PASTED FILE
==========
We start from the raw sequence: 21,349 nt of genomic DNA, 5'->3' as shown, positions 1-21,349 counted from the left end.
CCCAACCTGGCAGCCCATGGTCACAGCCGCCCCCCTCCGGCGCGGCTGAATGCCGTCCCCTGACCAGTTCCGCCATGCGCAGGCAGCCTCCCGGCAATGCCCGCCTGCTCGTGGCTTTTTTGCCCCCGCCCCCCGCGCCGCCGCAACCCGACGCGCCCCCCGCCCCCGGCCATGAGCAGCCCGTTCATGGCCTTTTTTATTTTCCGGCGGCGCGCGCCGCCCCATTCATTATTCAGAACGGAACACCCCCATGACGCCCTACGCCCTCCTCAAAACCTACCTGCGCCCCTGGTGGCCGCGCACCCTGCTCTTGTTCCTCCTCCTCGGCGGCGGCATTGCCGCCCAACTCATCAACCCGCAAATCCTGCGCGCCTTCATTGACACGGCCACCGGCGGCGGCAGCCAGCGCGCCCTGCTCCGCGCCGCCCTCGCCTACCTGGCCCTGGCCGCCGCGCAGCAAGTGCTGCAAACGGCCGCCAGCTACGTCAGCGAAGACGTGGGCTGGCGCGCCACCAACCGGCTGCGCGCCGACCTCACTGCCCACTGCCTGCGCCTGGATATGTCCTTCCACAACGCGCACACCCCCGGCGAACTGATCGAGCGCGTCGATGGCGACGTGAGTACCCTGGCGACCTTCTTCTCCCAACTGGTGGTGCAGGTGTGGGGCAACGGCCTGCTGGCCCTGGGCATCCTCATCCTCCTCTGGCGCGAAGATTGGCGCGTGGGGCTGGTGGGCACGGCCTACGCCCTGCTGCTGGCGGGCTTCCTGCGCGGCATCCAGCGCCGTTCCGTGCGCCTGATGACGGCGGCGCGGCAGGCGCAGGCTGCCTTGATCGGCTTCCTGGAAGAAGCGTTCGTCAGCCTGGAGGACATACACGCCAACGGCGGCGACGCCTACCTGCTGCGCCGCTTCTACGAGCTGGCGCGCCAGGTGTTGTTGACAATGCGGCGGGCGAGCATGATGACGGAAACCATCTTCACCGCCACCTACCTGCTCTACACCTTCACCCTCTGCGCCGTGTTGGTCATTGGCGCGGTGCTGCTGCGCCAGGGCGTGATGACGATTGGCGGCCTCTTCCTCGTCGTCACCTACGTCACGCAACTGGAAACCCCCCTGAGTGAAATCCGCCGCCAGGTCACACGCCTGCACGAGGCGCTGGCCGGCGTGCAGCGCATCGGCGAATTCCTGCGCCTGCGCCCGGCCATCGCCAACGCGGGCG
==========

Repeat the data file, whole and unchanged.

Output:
We start from the raw sequence: 21,349 nt of genomic DNA, 5'->3' as shown, positions 1-21,349 counted from the left end.
CCCAACCTGGCAGCCCATGGTCACAGCCGCCCCCCTCCGGCGCGGCTGAATGCCGTCCCCTGACCAGTTCCGCCATGCGCAGGCAGCCTCCCGGCAATGCCCGCCTGCTCGTGGCTTTTTTGCCCCCGCCCCCCGCGCCGCCGCAACCCGACGCGCCCCCCGCCCCCGGCCATGAGCAGCCCGTTCATGGCCTTTTTTATTTTCCGGCGGCGCGCGCCGCCCCATTCATTATTCAGAACGGAACACCCCCATGACGCCCTACGCCCTCCTCAAAACCTACCTGCGCCCCTGGTGGCCGCGCACCCTGCTCTTGTTCCTCCTCCTCGGCGGCGGCATTGCCGCCCAACTCATCAACCCGCAAATCCTGCGCGCCTTCATTGACACGGCCACCGGCGGCGGCAGCCAGCGCGCCCTGCTCCGCGCCGCCCTCGCCTACCTGGCCCTGGCCGCCGCGCAGCAAGTGCTGCAAACGGCCGCCAGCTACGTCAGCGAAGACGTGGGCTGGCGCGCCACCAACCGGCTGCGCGCCGACCTCACTGCCCACTGCCTGCGCCTGGATATGTCCTTCCACAACGCGCACACCCCCGGCGAACTGATCGAGCGCGTCGATGGCGACGTGAGTACCCTGGCGACCTTCTTCTCCCAACTGGTGGTGCAGGTGTGGGGCAACGGCCTGCTGGCCCTGGGCATCCTCATCCTCCTCTGGCGCGAAGATTGGCGCGTGGGGCTGGTGGGCACGGCCTACGCCCTGCTGCTGGCGGGCTTCCTGCGCGGCATCCAGCGCCGTTCCGTGCGCCTGATGACGGCGGCGCGGCAGGCGCAGGCTGCCTTGATCGGCTTCCTGGAAGAAGCGTTCGTCAGCCTGGAGGACATACACGCCAACGGCGGCGACGCCTACCTGCTGCGCCGCTTCTACGAGCTGGCGCGCCAGGTGTTGTTGACAATGCGGCGGGCGAGCATGATGACGGAAACCATCTTCACCGCCACCTACCTGCTCTACACCTTCACCCTCTGCGCCGTGTTGGTCATTGGCGCGGTGCTGCTGCGCCAGGGCGTGATGACGATTGGCGGCCTCTTCCTCGTCGTCACCTACGTCACGCAACTGGAAACCCCCCTGAGTGAAATCCGCCGCCAGGTCACACGCCTGCACGAGGCGCTGGCCGGCGTGCAGCGCATCGGCGAATTCCTGCGCCTGCGCCCGGCCATCGCCAACGCGGGCG